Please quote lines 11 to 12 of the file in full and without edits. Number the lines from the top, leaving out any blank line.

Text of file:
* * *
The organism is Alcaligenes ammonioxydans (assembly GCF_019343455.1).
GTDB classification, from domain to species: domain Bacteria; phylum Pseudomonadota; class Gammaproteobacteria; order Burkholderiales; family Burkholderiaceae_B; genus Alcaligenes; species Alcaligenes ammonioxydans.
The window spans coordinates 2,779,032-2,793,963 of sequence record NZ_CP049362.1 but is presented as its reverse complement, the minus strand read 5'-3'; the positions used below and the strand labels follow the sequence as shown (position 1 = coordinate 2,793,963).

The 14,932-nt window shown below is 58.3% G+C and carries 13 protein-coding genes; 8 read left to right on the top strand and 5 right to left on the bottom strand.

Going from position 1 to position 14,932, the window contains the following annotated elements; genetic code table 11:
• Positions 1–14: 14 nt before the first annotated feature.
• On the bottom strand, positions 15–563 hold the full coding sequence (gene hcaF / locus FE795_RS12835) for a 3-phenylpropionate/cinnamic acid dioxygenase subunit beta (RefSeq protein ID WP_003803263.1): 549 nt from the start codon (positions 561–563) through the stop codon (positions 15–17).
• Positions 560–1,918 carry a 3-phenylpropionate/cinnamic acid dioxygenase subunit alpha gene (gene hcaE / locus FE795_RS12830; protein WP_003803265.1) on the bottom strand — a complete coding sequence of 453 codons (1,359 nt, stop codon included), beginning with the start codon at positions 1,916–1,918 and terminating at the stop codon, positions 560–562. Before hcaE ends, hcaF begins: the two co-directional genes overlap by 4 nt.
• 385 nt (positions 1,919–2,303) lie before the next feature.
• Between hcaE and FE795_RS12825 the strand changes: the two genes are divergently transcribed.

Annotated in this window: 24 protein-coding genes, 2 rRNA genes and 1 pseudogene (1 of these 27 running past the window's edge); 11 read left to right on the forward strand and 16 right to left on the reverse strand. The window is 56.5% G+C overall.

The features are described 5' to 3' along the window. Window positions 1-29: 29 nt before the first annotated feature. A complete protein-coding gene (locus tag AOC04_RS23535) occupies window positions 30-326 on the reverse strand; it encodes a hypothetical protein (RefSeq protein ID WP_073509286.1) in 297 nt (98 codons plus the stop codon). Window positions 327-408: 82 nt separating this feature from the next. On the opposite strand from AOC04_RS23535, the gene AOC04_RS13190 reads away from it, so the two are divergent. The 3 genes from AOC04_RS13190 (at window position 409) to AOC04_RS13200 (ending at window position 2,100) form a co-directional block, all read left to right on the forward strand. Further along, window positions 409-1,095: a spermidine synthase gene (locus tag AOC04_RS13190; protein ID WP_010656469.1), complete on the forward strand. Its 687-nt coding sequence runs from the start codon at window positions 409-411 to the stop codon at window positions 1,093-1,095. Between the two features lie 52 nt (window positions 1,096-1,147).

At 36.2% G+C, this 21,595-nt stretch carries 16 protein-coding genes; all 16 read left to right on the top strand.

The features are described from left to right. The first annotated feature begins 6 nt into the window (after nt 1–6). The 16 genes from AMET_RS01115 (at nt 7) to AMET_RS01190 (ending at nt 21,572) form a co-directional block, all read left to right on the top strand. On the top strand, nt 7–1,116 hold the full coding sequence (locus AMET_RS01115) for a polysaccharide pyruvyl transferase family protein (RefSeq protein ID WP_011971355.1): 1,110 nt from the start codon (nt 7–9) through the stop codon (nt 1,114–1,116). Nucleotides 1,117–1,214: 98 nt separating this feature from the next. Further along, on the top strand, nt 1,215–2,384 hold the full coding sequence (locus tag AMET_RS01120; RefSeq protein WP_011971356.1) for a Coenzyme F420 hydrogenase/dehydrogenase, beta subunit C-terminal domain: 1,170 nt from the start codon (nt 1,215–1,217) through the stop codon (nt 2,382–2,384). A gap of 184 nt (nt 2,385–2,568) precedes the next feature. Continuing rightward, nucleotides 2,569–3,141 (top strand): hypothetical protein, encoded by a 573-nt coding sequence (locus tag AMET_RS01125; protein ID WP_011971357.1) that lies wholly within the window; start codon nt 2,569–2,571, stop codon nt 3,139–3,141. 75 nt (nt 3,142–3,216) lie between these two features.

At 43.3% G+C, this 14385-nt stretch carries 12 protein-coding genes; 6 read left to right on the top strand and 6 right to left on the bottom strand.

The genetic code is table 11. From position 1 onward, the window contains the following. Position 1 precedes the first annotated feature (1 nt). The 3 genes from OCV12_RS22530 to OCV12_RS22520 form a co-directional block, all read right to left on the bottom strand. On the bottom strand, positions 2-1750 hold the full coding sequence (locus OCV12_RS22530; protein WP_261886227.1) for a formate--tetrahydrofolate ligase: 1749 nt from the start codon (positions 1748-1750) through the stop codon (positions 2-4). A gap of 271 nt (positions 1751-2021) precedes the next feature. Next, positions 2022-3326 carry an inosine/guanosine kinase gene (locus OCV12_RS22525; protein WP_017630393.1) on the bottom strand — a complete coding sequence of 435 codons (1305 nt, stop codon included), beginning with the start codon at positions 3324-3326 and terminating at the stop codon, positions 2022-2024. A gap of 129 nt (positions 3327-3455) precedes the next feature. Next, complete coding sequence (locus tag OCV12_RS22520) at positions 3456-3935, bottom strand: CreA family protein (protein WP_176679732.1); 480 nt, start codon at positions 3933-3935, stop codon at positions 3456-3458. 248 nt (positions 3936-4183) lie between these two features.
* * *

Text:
Annotated in this window: 24 protein-coding genes, 2 rRNA genes and 1 pseudogene (1 of these 27 running past the window's edge); 11 read left to right on the forward strand and 16 right to left on the reverse strand. The window is 56.5% G+C overall.

The features are described 5' to 3' along the window. Window positions 1-29: 29 nt before the first annotated feature. A complete protein-coding gene (locus tag AOC04_RS23535) occupies window positions 30-326 on the reverse strand; it encodes a hypothetical protein (RefSeq protein ID WP_073509286.1) in 297 nt (98 codons plus the stop codon). Window positions 327-408: 82 nt separating this feature from the next. On the opposite strand from AOC04_RS23535, the gene AOC04_RS13190 reads away from it, so the two are divergent. The 3 genes from AOC04_RS13190 (at window position 409) to AOC04_RS13200 (ending at window position 2,100) form a co-directional block, all read left to right on the forward strand. Further along, window positions 409-1,095: a spermidine synthase gene (locus tag AOC04_RS13190; protein ID WP_010656469.1), complete on the forward strand. Its 687-nt coding sequence runs from the start codon at window positions 409-411 to the stop codon at window positions 1,093-1,095. Between the two features lie 52 nt (window positions 1,096-1,147).